This melody - the choir "See the conqu’ring hero comes" - did not add Handel to his work until a few years later for a new version. He took it together with the accompanying text from his other oratorio Joshua, which was written shortly after Judas Maccabaeus and was also dedicated to the fight against the Jacobites. After all, whether the conqueror of the promised land Joshua or the liberation fighter Judas stood for the victorious English royal family did not matter. Since then, this piece has become one of the most popular patriotic chants in England.

The Jews discovered it for themselves much later - when the Hanukkah festival was reinterpreted and upgraded within the framework of the Zionist movement. In the Zionist perception, Jehuda Makkabi became the symbol of an ideal new Jew who did not limit himself to praying and waiting, but took his fate into his own hands and fought for his freedom and that of his people.

Alongside Bar Kochba and the defenders of Masada, Jehuda Makkabi was one of the most important figures in the ancient Zionist pantheon of heroes, to which modern heroes such as Joseph Trumpeldor were added. Although the Zionist references - the return to Eretz Israel and the restoration of the Jewish statehood there - traditionally play a particularly important role in the ritual of the Passover festival, for the Zionists not Passover but Hanukkah as the festival of self-liberation gained a key meaning.

It has been celebrated as a Zionist "Maccabees celebration" since the beginning of the 20th century. Yehuda Makkabi's name has been associated with a wide variety of Zionist activities, including the Jewish sports movement. The exploits of the Maccabees were glorified in poetry and innumerable songs.

Maccabees This also included Handel's choir, which was initially sung with the original text. It was not until 1936 that the Hebrew poet and children's book author Levin Kipnis (1894–1990), who lived in Palestine at the time, wrote a new Hebrew text for this melody, “Hava narima”, which now unequivocally thematized the Jewish festival: “Let's raise the banner and the torch. We'll sing a Hanukkah song together. We are Maccabees, our flag is proud and upright. We fought the Greeks and we won. "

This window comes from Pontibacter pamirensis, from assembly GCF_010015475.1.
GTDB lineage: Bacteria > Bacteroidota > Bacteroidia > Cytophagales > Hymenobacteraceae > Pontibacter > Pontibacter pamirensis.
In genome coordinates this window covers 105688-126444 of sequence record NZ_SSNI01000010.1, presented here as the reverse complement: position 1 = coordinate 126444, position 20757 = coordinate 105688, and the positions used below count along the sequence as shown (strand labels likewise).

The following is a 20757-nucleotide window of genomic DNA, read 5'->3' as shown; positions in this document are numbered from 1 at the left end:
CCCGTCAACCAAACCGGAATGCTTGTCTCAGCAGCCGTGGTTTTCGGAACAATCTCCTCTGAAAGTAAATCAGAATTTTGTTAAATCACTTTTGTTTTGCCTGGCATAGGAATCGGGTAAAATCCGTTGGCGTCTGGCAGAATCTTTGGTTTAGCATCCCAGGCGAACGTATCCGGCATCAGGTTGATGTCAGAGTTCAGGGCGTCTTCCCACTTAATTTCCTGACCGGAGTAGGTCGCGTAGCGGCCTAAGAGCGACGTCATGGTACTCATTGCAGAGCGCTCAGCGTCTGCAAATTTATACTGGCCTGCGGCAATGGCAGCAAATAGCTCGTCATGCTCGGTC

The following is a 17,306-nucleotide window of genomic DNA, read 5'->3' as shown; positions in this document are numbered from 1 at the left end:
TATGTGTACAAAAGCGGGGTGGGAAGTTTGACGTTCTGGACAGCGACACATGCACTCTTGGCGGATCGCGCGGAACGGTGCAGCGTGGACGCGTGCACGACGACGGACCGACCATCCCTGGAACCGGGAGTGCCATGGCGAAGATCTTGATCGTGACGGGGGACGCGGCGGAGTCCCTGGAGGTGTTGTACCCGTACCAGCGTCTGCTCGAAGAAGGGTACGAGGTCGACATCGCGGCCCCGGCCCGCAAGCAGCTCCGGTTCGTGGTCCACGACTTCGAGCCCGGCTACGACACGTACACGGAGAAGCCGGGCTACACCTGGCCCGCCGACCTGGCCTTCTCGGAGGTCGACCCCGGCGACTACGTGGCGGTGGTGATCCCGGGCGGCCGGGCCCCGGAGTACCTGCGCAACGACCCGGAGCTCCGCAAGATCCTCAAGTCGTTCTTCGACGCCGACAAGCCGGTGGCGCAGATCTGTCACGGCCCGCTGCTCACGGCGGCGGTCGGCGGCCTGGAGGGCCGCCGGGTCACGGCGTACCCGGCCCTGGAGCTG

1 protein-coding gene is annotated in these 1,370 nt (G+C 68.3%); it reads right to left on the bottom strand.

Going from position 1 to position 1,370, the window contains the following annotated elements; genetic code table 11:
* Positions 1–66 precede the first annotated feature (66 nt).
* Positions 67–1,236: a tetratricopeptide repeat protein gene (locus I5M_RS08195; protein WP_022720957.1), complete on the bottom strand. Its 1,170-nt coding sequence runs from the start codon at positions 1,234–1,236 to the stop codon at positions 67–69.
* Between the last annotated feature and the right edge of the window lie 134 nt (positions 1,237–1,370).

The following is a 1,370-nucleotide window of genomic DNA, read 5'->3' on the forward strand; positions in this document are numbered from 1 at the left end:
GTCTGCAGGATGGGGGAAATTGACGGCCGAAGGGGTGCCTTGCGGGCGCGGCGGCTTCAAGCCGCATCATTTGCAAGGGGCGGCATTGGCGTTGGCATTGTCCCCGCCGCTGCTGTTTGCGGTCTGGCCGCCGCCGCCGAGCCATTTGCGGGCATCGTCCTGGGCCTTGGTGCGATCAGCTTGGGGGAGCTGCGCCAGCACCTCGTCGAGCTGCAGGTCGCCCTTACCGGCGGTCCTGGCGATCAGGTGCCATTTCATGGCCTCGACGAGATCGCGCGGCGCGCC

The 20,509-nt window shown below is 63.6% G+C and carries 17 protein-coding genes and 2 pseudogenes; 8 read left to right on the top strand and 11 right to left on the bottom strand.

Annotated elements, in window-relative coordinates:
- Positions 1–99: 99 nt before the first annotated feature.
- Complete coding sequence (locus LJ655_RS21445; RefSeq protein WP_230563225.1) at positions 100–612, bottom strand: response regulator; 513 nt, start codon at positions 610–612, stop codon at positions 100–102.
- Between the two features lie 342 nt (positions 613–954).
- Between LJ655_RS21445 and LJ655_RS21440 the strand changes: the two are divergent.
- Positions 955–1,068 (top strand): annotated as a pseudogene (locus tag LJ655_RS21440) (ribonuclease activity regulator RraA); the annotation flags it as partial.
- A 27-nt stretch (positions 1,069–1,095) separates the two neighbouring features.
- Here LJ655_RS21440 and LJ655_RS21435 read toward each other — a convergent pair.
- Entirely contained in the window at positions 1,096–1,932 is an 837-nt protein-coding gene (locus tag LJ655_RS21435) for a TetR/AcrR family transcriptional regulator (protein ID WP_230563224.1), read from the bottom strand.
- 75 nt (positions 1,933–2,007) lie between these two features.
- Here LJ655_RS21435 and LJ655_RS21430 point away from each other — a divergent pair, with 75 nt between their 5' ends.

Handel himself was "adopted" by the Zionist movement: in 1932 Judas Maccabaeus was performed in Tel Aviv in a Hebrew translation on the occasion of the first Maccabiad. Handel's “Jewish” works, including Judas Maccabaeus and Israel in Egypt, were part of the repertoire of the Jewish Cultural Association in Germany in the 1930s. Its director Kurt Singer emphasized at the time that Handel was "forever dear to us Jews as the herald of our biblical past and greatness."

At this point in time, Handel's melody had long been an "everyday hit". As early as 1820, the Protestant theologian Friedrich Heinrich Ranke had arranged an Old Testament text by the prophet Zechariah, "Daughter of Zion, rejoice". This is how a popular German Advent song was created. In Norway, the Czech Republic, the Netherlands, France and some English-speaking countries, the melody is sung in conjunction with other texts as an Easter song: It is about the resurrection of Jesus. So the son of a carpenter from Nazareth did it too ...

The author holds the chair for the history of Jewish music at the Liszt School of Music Weimar.